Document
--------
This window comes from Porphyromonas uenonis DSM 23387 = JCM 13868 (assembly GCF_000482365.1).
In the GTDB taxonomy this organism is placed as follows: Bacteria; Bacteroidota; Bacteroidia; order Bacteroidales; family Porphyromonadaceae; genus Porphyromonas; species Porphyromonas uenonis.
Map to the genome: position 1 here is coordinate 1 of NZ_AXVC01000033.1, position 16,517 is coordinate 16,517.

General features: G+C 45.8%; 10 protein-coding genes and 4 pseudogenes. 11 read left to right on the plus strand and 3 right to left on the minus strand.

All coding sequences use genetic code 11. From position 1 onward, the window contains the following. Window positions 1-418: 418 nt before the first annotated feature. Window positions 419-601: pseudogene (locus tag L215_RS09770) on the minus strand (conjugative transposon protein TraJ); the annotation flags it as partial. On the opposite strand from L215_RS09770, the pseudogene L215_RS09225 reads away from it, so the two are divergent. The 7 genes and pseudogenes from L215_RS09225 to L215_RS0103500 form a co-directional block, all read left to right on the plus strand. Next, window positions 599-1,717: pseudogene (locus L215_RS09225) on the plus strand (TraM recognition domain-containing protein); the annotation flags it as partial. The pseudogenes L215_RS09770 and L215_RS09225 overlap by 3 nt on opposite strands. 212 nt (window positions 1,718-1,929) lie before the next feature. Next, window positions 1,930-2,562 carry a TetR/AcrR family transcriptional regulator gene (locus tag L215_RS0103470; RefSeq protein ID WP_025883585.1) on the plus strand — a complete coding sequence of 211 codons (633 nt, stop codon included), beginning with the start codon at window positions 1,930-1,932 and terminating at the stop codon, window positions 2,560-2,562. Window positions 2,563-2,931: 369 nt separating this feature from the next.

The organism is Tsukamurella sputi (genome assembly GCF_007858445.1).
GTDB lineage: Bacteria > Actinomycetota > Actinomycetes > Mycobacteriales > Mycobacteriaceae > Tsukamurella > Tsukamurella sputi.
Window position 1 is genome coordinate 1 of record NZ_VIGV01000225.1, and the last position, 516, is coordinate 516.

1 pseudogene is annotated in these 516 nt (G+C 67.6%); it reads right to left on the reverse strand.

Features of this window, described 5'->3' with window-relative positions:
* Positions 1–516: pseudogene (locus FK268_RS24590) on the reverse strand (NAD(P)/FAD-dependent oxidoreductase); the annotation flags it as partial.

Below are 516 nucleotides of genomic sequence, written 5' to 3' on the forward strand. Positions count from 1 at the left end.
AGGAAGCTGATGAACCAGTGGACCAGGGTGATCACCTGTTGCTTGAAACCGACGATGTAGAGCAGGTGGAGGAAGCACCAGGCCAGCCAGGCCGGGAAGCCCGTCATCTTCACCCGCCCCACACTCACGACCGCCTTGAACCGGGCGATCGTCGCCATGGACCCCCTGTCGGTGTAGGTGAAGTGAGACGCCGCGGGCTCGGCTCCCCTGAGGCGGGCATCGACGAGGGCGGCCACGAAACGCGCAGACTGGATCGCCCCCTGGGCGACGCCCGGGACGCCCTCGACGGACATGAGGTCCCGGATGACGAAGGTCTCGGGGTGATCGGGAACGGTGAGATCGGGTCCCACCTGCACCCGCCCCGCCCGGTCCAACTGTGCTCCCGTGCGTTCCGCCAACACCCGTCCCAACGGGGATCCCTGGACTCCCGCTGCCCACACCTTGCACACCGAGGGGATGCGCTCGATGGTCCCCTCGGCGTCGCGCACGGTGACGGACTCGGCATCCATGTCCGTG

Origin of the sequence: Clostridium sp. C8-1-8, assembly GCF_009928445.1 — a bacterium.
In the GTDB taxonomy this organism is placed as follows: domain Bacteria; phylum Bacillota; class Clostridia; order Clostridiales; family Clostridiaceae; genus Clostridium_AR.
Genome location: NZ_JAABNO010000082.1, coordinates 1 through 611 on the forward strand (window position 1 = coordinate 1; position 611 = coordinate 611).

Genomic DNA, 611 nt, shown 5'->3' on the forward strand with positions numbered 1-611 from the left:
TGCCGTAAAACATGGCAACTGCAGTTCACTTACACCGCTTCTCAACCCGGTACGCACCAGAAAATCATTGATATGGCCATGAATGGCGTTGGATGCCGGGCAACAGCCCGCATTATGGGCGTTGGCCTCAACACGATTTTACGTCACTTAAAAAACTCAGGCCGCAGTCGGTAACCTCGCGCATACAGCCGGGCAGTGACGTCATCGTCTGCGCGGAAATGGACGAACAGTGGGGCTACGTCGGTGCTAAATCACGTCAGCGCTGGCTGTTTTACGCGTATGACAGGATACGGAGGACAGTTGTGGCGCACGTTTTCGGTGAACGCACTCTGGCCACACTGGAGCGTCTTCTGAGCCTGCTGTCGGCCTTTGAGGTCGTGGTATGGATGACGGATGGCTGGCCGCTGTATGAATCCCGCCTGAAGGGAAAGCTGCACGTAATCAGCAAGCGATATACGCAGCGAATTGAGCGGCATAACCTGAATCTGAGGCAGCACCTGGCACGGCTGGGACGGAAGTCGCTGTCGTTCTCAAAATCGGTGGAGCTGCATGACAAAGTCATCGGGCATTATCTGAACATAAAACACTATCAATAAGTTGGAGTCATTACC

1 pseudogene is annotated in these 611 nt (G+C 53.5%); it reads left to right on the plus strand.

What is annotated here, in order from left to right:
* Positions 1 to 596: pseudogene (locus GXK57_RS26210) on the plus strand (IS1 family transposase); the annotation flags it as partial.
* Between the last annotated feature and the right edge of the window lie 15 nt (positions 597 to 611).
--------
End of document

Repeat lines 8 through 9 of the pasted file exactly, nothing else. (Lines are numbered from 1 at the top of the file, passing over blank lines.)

Window position 1 is genome coordinate 1 of record NZ_VIGV01000225.1, and the last position, 516, is coordinate 516.

1 pseudogene is annotated in these 516 nt (G+C 67.6%); it reads right to left on the reverse strand.